The present study was conducted according to guidelines laid down in the Declaration of Helsinki and all procedures involving human subjects were approved by the Research Ethics Committee of the University of Reading. Written informed consent was obtained from all subjects. Volunteers were recruited from the Reading area. Inclusion criteria were: a signed consent form, age over 60 years, not in residential care, and good general health as determined by medical questionnaires. Exclusion criteria included evidence of physical or mental disease or planned major surgery or use of antibiotics within the previous 6 months. Subject characteristics are described in Table 1. Volunteers attended study appointments before and after each treatment and wash-out period. At study appointments, anthropometric measurements were recorded (weight, blood pressure, waist circumference) and volunteers provided a fasted blood sample (collected into heparinised tubes), and samples of saliva and faeces (Fig. 1).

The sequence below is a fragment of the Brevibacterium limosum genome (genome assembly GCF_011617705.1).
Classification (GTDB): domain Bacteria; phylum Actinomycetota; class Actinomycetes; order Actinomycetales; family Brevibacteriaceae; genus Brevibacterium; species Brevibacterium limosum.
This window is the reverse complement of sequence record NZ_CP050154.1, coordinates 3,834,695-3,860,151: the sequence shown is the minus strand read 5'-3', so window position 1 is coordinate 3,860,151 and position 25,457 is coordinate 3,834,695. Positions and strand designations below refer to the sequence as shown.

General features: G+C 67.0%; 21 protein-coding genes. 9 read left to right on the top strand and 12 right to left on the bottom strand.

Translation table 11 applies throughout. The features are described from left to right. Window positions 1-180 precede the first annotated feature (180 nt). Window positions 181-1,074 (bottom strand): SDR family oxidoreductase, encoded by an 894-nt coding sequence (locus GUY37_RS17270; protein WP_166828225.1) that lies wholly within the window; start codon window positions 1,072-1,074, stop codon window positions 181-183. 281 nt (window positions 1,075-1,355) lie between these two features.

a,b Mean values within a row with unlike superscript letters were significantly different (P < 0·05).
The GOS product was synthesised at 55°C (pH 5·0) by 50 acid lactase units (ALU) β-galactosidase-1/g from Aspergillus oryzae GC288 using 55 % (w/v) lactose (Dairy Crest) as a substrate. The GOS product yield was 32·45 % (w/w). The product had predominantly Gal(β1–6), Gal(β1–4) and Gal(β1–3) linkages. Bi-07 (ATCC SD5220; American Type Culture Collection) was produced according to good manufacturing practice at the Madison plant by Danisco. The maltodextrin was generously provided by Syral. The products were consumed daily by the subjects as provided in individual daily dose sachets in powder form.
Sample size determination and randomisation
The study group size was estimated by least standardised difference (LSD) using expected changes in the microbial population and faeces as the primary outcome. On the basis of a 5 % significance level, a power of 95 % for detecting the main effect and two-factor interactions, with a standardised size effect of 0·85 or more, a sample size of eight per treatment per group was required. A total of ten per group were included in the study to allow for potential study ‘drop-out’. Blinding was done by Danisco and randomisation to study groups 1–4 by the investigators.